How may I erase thee? Let me count the ways.

Cross posted

Bouquets and brickbats time, for the New Zealand Listener.

The cover story this week is about weight loss myths. It’s not on-line yet, but if you can buy a dead tree version, it’s worth it. The story is familiar to people who have even a passing acquaintance with the fatosphere and fat acceptance, as I do. The standard points:
– Dieting doesn’t work for the great majority of people (that would be 95% of people).
– Fat seems to be linked to poverty.
– Diabetes and heart disease don’t have a causal relationship with fat, or if there is a causal relationship, it’s a minor one, or it comes about through side effects.
– The death rate for fat people is no better and no worse than the death rate for thin people.
– Health At Every Size (HAES) is the way to go.

So far, so good. The story even ventured into some difficult territory, talking to a woman who had instigated severe diet control, and lost a huge amount of weight, going from size 22 to size 12 through dieting alone. But is she happier?

“… It’s still the same me and in some ways I am happier. There’s no doubt you have more social approval…. but there are things that I miss from when I was a larger woman. I got enormous pleasure from eating and loved to feel as though I could eat when I wanted to eat. That’s a wonderful thing and a wonderful pleasure…” She weighs herself every day and says sometimes she feels that her life is destined to be one “where I hardly eat anything”.

The story works hard against all the myths about weight and weight loss. There’s no alleged “balance” from people think that it’s just a matter of will power and diet. It’s all about debunking the myths. In the mainstream media. That’s fantastic.

But… the writer talked to four people, all of them academics: Andrew Dickson, Linda Bacon, Robyn Longhurst, and Cat Pausé. The printed article had pictures of three of them: Andrew Dickson, Linda Bacon, and Robyn Longhurst. Dr Dickson is a large man. Dr Bacon seems to be of slender to moderate size. Dr Longhurst is slim. Only one largish body in sight, and certainly not a fat body. The only person who was interviewed for the article, and who was not pictured, is a fat person, Dr Cat Pausé. Cat is fat. Not large. Not weighty. Not chunky. Fat.

So as far as the New Zealand Listener is concerned, we can talk about fat, but we can’t picture it. Erasing people who are fat, and hiding them from view, turning fat people into just words, but not whole people with bodies and faces and lives and realities, even in a sympathetic article.

And while they’re at it, they drop the accent mark from her name.

Erasure. So many ways to do it.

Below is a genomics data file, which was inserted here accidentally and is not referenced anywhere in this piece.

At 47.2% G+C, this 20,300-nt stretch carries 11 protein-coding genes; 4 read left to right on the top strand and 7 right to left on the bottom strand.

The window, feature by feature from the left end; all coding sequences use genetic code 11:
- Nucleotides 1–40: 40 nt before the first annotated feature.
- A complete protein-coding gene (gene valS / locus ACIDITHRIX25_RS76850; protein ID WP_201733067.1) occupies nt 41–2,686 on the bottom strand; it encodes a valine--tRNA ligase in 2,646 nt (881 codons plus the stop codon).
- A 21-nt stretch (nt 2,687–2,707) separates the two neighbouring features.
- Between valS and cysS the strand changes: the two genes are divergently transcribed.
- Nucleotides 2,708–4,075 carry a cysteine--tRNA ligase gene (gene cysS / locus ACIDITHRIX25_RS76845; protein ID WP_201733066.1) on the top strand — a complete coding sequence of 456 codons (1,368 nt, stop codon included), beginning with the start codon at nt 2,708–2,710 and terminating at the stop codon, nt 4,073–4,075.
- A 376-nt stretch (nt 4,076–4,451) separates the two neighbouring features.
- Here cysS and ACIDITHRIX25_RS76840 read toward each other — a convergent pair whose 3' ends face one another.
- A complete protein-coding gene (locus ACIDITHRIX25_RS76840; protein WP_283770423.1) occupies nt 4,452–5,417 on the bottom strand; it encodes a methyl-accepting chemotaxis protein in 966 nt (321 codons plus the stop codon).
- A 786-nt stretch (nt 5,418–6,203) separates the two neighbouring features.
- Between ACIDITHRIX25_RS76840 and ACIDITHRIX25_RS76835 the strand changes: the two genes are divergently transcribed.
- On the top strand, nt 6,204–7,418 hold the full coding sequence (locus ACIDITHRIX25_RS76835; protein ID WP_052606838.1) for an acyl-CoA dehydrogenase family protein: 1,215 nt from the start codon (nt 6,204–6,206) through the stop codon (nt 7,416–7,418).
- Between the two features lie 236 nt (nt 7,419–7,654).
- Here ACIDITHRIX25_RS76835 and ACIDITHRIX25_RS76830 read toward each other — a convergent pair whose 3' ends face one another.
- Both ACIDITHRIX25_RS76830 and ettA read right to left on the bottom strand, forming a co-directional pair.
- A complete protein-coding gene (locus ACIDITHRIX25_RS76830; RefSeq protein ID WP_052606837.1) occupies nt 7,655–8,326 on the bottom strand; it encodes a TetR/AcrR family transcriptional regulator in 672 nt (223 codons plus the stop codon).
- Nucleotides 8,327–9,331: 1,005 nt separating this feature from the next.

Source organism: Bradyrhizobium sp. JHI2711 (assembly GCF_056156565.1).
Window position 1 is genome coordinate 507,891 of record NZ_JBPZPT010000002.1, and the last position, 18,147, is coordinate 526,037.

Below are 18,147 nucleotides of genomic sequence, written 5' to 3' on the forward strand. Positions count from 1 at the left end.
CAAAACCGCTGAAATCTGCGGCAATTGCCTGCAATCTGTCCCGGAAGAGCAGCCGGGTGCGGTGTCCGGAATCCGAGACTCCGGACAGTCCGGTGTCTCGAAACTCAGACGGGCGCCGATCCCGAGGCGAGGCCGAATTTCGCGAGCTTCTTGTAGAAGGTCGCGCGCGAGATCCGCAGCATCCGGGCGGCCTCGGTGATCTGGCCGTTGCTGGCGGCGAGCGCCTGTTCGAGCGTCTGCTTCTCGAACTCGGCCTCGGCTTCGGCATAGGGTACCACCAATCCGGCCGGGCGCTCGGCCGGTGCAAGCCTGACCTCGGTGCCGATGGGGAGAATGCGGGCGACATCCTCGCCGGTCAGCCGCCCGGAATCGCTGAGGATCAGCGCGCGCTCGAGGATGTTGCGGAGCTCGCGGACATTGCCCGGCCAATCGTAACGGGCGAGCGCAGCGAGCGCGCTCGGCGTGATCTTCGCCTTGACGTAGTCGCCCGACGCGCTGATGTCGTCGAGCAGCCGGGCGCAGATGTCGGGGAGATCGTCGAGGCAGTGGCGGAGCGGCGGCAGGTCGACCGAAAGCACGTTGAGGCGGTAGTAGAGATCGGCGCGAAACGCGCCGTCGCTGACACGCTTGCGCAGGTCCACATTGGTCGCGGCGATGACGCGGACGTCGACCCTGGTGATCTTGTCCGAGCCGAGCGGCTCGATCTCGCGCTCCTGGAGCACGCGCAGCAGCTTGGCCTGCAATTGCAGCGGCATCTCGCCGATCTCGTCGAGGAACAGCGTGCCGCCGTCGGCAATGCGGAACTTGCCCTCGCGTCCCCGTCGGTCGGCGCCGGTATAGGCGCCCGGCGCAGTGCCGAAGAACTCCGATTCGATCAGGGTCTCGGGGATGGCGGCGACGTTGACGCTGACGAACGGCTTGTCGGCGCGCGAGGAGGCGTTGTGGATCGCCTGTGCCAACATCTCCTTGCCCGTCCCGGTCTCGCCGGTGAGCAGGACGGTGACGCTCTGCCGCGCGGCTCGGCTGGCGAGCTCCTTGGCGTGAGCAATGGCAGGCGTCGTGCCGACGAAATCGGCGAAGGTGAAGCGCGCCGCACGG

So here’s a picture of Cat. It’s her signature piece.

Dr Cat Pausé

And here’s a google image search.

Here’s her page at her place of employment.

Here’s a 20/20 segment about fat acceptance in New Zealand, featuring Cat.

And here’s Cat’s reflection on the 20/20 segment on fat acceptance in New Zealand.


7 comments on “How may I erase thee? Let me count the ways.

  1. Linda Bacon says:

    Glad to see you naming this. You’re right in guessing that I’m not fat. Ordinarily, I leave my weight out of the equation in interviews, but this time I was “outed” by the pic. I get a lot of media attention and experience shows me that people give a lot more credence to my words than if the same words were spoken by a fat person. Similarly, people tend to give a lot more credence to my words as an academic describing the physiologic basis for weight regain despite dieting/exercise than they would a fat person describing their experience. That sucks. I think we all need to be really conscious of unearned privilege, name it, and try to be respectful about it. I try to do what I can – for example, in this case, I referred her to Cat, for many reasons of course – Cat’s pretty amazing – but also because I wanted to make sure the journalist got more perspective from a fat person. But it is a constant challenge for me to figure out how to be responsible with the attention I get. I am so aware that this isn’t a fair world and it’s much harder for fat voices to get heard and respected. I want to applaud you for naming this and pushing for it. If you are interested, I discussed this topic in much more depth in a keynote talk I did for the National Association for the Advancement of Fat Acceptance: Ironic, I know, that NAAFA had me – a thin person – keynoting, but I think we’re all just trying to figure out how we can be allies in fighting oppression and getting more fat voices heard. So thanks again.

  2. Denny says:

    I want to find out more about something you report. I have always understood that obesity significantly increases the of risk of diabetes, high levels of cholesterol, and heart disease. So is this a myth? Can you point me in the direction of studies showing otherwise? I’m interested because there are some obese people at the gym where I go, and they are specifically there on their doctor’s advice to lose weight and reduce the chance of diabetes and heart disease. They are also wanting to lose weight because they have been told by their doctors that their joint pain is due to excess weight, and that their weight is increasing the likelihood of hip and knee injury. One man is there because he wants to play with his son, but he has trouble walking fifty metres because of his problems breathing due to his obesity – he says.